World leaders have hailed a ceasefire that took hold in the early hours of Friday morning, and vowed to help rebuild Gaza after an Israeli bombing campaign that killed more than 230 people and Palestinian rocket attacks that killed 12 in Israel.
The United Nations secretary general urged Israel and Gaza’s Hamas rulers to observe the ceasefire and called on global leaders to develop a reconstruction package “that supports the Palestinian people and strengthens their institutions”.
Antonio Guterres said after Thursday’s announcement of an end to 11 days of clashes that “Israeli and Palestinian leaders have a responsibility beyond the restoration of calm to start a serious dialogue to address the root causes of the conflict.”
Few analysts believe there will be progress towards resolving the fundamental issues in the immediate future. There were no signals of an end to Israel’s decades-old military grip over the Palestinian territories and its blockade on the already-devastated Gaza enclave, within which 2 million people live under hardline Hamas rule.
However, Guterres said the UN was ready to work with Israel, the Palestinians, and others to return to “meaningful negotiations” on a two-state settlement based on territorial lines before the 1967 war.
In a televised address from the White House, Joe Biden, vowed to continue what he called “our quiet and relentless diplomacy” towards a long-term settlement, adding: “I believe we have a genuine opportunity to make progress.”
In the short term, the international effort will be focused on ensuring the truce holds and beginning the task of humanitarian relief and reconstruction in Gaza.
In the countdown to the ceasefire at 2am local time on Friday, Palestinian rocket salvoes continued and Israel carried out at least one air strike. Each side said it stood ready to retaliate for any truce violations by the other. Cairo, which brokered the truce, announced it would send two delegations to monitor the ceasefire.
In the early hours of Friday, celebrations were held in the streets of Gaza to mark the truce after a bombardment which Palestinian health officials say killed 232 people, including 65 children. Israeli authorities put the country’s death toll to date at 12, including two children.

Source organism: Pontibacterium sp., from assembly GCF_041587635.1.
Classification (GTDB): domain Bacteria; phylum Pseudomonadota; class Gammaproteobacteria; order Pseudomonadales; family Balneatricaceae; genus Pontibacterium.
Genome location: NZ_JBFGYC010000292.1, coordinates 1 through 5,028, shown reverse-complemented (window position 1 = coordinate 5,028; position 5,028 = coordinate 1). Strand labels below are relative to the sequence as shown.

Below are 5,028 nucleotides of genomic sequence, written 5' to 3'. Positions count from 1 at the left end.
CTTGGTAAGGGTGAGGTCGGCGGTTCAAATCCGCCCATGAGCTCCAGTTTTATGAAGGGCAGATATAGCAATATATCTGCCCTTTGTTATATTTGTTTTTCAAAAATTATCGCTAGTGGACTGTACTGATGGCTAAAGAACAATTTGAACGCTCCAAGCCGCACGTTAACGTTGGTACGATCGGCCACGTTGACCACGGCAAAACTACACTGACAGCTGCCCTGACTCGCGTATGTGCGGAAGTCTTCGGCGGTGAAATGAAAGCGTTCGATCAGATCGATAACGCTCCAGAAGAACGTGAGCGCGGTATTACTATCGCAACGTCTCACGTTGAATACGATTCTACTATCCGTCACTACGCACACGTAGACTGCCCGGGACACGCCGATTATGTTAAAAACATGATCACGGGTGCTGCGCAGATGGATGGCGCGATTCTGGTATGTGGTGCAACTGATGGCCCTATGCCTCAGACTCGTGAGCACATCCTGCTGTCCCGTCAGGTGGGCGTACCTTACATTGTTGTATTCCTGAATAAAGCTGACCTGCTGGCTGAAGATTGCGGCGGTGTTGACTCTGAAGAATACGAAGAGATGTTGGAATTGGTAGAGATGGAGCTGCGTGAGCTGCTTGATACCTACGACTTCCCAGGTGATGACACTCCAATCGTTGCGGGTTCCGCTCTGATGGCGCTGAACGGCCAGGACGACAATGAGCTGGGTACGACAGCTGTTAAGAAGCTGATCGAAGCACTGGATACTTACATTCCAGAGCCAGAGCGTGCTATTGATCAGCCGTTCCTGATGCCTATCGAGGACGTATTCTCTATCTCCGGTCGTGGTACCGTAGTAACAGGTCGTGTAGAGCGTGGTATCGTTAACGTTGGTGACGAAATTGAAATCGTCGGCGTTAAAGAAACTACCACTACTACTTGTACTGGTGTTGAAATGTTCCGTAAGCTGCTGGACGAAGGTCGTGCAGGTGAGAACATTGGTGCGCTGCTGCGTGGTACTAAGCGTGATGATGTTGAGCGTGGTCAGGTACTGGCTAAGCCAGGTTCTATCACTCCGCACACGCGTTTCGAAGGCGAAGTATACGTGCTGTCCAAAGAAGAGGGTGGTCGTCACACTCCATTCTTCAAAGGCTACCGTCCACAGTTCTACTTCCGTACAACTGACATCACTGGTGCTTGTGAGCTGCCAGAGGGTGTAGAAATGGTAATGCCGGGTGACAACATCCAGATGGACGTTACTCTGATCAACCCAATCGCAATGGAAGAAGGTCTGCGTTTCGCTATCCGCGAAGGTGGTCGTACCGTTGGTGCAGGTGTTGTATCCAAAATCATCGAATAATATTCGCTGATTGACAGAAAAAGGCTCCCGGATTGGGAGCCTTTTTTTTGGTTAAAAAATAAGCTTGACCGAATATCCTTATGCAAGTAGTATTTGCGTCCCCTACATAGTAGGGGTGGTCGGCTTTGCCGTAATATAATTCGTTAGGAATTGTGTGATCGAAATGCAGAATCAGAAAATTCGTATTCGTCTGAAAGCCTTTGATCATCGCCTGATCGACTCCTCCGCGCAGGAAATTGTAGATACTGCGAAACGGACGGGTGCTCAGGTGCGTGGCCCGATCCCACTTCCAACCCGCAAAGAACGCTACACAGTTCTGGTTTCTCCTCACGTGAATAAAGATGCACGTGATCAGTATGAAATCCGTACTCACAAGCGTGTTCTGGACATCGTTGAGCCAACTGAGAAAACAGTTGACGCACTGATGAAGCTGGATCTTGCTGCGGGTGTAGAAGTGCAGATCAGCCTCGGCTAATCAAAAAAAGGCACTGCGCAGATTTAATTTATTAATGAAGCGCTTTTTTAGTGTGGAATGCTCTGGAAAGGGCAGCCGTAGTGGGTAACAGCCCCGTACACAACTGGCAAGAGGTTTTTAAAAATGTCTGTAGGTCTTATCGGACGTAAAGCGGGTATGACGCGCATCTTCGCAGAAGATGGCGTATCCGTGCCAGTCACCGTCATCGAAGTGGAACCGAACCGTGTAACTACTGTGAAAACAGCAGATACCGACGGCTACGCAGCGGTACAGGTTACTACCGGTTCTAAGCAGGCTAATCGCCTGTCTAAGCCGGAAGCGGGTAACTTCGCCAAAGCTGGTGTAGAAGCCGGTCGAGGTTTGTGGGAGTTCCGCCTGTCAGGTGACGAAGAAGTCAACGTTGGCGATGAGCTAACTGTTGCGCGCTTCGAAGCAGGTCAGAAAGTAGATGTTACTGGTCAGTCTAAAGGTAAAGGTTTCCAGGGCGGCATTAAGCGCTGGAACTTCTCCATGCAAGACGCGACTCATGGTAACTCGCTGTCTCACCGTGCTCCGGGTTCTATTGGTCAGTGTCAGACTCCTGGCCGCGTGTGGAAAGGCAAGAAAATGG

Cars packed Gaza’s main streets, with drivers honking their horns and waving flags from the windows.
Mosque loudspeakers hailed a “victory”, and men fired rifles into the air, while others set off noise bombs or firecrackers.
In Tel al-Hawa in Gaza City people said they were celebrating their safety, and what they viewed as their victory.
Fireworks were also set off in Sheikh Jarrah, the East Jerusalem neighbourhood where a long-running legal battle by Palestinian families to stop their forced eviction by Israeli settlers was a key factor in mobilising protesters across the Old City and further afield during Ramadan.
The truce took hold after the Israeli cabinet met to the “mutual and unconditional” ceasefire proposed by Egypt
Hamas and Islamic Jihad also confirmed the “mutual and simultaneous” agreement.
In his first substantial remarks on the crisis after 11 days of bloodshed, Biden sent his “sincere condolences to all the families – Israeli and Palestinian – who have lost loved ones and my hope for a full recovery for the wounded.”
The president has been criticised around the world and in his own party for refusing to agree to a joint UN security council call for a ceasefire, and his failure to directly criticise Israel for the heavy civilian casualties from its bombardment of Gaza, in response to Hamas rockets.
Biden commended Netanyahu “for the decision to bring the current hostilities to a close within less than 11 days”. He also hailed Israel’s air defence system, which the US helped develop, and which prevented hundreds of rockets from hitting Israeli towns and cities. Biden gave his “full support to replenish Israel’s Iron Dome system to ensure its defences and security in the future”.
The president expressed “sincere gratitude” to Egypt’s president, Abdel Fattah al-Sisi, for his mediating role, and said the US would work together with the UN agencies and the Palestinian authority, but not Hamas, to rebuild Gaza.
“I believe the Palestinians and Israelis equally deserve to live safely and securely, and enjoy equal measures of freedom, prosperity, and democracy. My administration will continue our quiet, relentless diplomacy towards that end,” Biden said, in a brief televised statement. He did not take questions.
In a tweet early on Friday, President Al-Sisi thanked Biden and said he shared the US president’s emphasis on diplomacy for managing the Israeli-Palestinian conflict.
British foreign secretary Dominic Raab said: “All sides must work to make the ceasefire durable and end the unacceptable cycle of violence and loss of civilian life”, adding that Britain supports “efforts to bring about peace”.
If it holds, the agreement will put an end to the heaviest fighting since 2014, in which Israeli airstrikes have inflicted widespread destruction in Gaza while militants have fired thousands of rockets into Israel.
When it was over, both sides claimed victory. One Hamas official, Ali Barakeh, told the AP that the truce was a defeat for Netanyahu and “a victory to the Palestinian people.” Israel’s military similarly claimed “great accomplishments”.
In recent days, Israeli media had suggested the military believed its goals had largely been met and Hamas officials said a ceasefire was in reach.
Senior Israeli defence officials recommended accepting the proposal after claiming “great accomplishments” in the operation, according to a statement from Netanyahu’s office.
Reuters and Agence France-Presse contributed to this report